SARANAC LAKE - Over the last 17 months, the Adirondack Medical Center in Saranac Lake has withstood repeated rounds of state budget cuts, resulting in a $649,000 impact to the hospital's bottom line.
According to AMC spokesman Joe Riccio, the hospital has endured these cuts in stride, managing to provide the same quality of care while avoiding cuts to programs and services.
One of the most substantial losses the hospital has faced is the gross receipt sales tax, also called the sick tax. Riccio said the state has siphoned $112,000 in revenue from AMC since April 2008.
"Gross receipt sales tax or the sick tax is basically a tax on every dollar of revenue that we earn at the hospital - a piece of that goes to the state," he said. "And in this case, since April 2008, that represents $112,000 worth of tax on our revenue that's gone to New York State."
Because of the cuts, AMC has been forced to pursue other avenues in relieving the impact of state budget cuts. Chandler Ralph is the hospital's president and chief executive officer.
"From this point forward, we must do everything we can to fight further cuts," she said in a prepared statement. "We cannot absorb any additional cuts."
Riccio explained that AMC - like most hospitals in New York - has a very thin operating margin.
"At the end of the year if we do have any excess revenue, it's used to reinvest in new equipment, new technology, staff training - all the things we do to continually do to improve the level and quality of care at AMC," he said. "So obviously, things like the sick tax that eat away at that small amount of excess revenue that we use to improve the situation, every little piece that we lose affects those positive gains that we like to make."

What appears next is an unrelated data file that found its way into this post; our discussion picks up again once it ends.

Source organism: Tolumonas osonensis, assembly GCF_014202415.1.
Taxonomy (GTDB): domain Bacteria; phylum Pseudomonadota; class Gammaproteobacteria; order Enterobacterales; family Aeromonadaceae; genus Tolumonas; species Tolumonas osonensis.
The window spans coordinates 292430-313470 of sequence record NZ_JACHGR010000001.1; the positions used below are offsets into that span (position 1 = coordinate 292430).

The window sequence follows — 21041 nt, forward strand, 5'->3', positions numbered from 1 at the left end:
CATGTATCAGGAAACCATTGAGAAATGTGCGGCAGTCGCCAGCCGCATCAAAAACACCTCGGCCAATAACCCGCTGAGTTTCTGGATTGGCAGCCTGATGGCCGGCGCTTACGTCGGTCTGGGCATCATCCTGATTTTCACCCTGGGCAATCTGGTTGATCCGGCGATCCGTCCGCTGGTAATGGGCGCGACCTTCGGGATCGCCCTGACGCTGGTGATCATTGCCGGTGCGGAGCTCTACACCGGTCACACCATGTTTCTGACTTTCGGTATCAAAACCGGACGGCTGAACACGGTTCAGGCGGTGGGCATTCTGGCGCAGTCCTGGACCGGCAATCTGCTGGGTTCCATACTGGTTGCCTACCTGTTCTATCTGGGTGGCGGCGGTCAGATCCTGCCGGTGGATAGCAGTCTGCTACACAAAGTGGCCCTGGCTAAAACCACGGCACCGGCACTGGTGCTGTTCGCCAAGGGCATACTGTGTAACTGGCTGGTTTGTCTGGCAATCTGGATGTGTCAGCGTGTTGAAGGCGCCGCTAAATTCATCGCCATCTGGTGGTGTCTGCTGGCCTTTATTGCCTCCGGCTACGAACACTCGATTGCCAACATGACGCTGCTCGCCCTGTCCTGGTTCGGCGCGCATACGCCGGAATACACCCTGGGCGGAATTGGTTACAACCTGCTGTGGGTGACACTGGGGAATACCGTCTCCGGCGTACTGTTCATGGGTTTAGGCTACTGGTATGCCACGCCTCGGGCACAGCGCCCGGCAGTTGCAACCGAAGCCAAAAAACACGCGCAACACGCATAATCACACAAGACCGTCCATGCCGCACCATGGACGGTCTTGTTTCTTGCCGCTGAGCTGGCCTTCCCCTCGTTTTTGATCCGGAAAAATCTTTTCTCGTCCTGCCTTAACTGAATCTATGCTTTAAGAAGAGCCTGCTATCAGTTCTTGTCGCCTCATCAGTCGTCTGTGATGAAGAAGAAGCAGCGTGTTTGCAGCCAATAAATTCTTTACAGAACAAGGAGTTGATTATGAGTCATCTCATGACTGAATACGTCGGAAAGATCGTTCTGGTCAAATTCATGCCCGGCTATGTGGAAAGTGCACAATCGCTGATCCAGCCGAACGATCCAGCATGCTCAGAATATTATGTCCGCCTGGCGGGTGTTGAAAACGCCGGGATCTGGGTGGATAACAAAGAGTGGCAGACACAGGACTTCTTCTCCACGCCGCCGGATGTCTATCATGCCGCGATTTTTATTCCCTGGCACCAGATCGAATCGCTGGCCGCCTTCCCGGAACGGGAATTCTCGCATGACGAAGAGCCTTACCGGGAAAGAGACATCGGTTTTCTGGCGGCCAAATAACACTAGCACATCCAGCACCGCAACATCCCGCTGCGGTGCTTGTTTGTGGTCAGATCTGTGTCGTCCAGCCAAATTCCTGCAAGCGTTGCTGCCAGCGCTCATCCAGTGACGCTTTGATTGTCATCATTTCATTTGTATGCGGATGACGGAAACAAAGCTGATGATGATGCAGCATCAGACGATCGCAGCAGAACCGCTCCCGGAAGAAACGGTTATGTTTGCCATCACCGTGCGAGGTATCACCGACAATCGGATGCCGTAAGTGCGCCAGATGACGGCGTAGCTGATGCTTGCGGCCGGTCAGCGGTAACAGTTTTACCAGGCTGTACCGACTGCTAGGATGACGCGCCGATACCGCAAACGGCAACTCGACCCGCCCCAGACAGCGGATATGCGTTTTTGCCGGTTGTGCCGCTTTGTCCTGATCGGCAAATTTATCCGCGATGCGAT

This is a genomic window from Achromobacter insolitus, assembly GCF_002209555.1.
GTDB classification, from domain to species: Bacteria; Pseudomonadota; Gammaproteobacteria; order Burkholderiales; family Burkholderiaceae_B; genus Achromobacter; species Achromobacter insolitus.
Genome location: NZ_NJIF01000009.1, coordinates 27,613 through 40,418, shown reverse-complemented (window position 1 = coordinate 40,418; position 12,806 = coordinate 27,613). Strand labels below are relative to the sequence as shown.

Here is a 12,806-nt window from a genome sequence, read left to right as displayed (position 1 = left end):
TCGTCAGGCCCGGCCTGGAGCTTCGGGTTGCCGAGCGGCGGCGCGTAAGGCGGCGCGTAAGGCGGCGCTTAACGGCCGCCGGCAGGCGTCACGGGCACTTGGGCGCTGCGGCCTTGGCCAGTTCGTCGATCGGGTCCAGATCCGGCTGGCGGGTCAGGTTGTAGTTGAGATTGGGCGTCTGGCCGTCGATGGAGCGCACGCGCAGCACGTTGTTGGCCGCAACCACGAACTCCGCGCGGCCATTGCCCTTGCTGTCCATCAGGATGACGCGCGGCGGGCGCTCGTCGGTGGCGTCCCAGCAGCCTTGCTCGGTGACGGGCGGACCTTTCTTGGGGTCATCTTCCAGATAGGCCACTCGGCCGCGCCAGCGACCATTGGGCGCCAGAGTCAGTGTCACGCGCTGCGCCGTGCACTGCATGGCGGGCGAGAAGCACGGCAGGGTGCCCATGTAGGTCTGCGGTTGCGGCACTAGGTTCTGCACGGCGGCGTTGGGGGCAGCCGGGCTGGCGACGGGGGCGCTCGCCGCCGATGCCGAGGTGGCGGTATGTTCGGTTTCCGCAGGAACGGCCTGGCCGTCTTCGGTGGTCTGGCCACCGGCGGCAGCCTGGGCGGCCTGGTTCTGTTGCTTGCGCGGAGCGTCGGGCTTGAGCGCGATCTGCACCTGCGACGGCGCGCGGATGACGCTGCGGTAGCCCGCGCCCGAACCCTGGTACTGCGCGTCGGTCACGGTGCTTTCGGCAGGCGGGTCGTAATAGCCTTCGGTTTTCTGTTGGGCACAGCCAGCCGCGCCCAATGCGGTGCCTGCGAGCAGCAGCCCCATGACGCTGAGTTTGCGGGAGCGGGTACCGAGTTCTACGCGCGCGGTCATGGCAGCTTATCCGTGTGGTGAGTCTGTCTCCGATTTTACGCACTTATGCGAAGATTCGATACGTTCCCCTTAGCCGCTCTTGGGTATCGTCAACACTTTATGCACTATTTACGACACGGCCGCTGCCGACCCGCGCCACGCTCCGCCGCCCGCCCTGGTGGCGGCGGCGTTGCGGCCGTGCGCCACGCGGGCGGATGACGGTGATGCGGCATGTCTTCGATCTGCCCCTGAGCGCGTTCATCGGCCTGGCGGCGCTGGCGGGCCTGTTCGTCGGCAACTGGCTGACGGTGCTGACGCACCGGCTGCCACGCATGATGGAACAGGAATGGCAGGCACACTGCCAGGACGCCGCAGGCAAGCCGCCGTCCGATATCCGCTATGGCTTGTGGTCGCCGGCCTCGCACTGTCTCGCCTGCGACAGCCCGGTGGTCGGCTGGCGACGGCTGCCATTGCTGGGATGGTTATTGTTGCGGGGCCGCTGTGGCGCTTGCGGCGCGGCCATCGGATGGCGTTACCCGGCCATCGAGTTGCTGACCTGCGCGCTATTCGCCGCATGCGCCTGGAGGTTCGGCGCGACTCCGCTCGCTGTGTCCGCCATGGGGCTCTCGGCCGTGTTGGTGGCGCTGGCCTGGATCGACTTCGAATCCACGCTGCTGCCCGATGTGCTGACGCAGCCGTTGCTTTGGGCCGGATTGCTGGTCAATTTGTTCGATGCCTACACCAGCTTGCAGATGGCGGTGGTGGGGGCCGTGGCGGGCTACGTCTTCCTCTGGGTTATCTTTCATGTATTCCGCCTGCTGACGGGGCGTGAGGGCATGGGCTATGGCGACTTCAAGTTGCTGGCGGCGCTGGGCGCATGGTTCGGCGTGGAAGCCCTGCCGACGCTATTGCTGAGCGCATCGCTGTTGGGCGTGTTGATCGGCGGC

To offset those lost sources of revenue due to state taxation and budget cuts, AMC has been forced to hold pay increases for non-union employees to a lower percentage increase than in previous years. The same holds true for management positions and executives.
Riccio says that policy is consistent with the Consumer Pricing Index, but unfortunately does not reflect most other cost of living increases. All current union contracts are being honored.
To avoid cutting programming and services, Riccio says department managers sat down and looked at all costs associated with operating AMC.
"Everything was on the table," he said. "We all realized the situation and the shortcomings we had to make up."
"Obviously health care cannot afford to take any more hits, and that is why we are where we are today in terms of advocacy and explaining to the public what we've had to endure," Riccio said.
Department managers and employees alike are paying close attention to overtime to help keep operating costs at a minimum. Vendor contracts have also been renegotiated and in some cases have resulted in significant savings.
But due to nursing and physicians shortages that have hit especially hard in the North Country, AMC cannot cut recruitment costs, Riccio said.
"The value to AMC and to the community is immeasurable," he said. "We need to keep attracting talented staff to continue serving the community."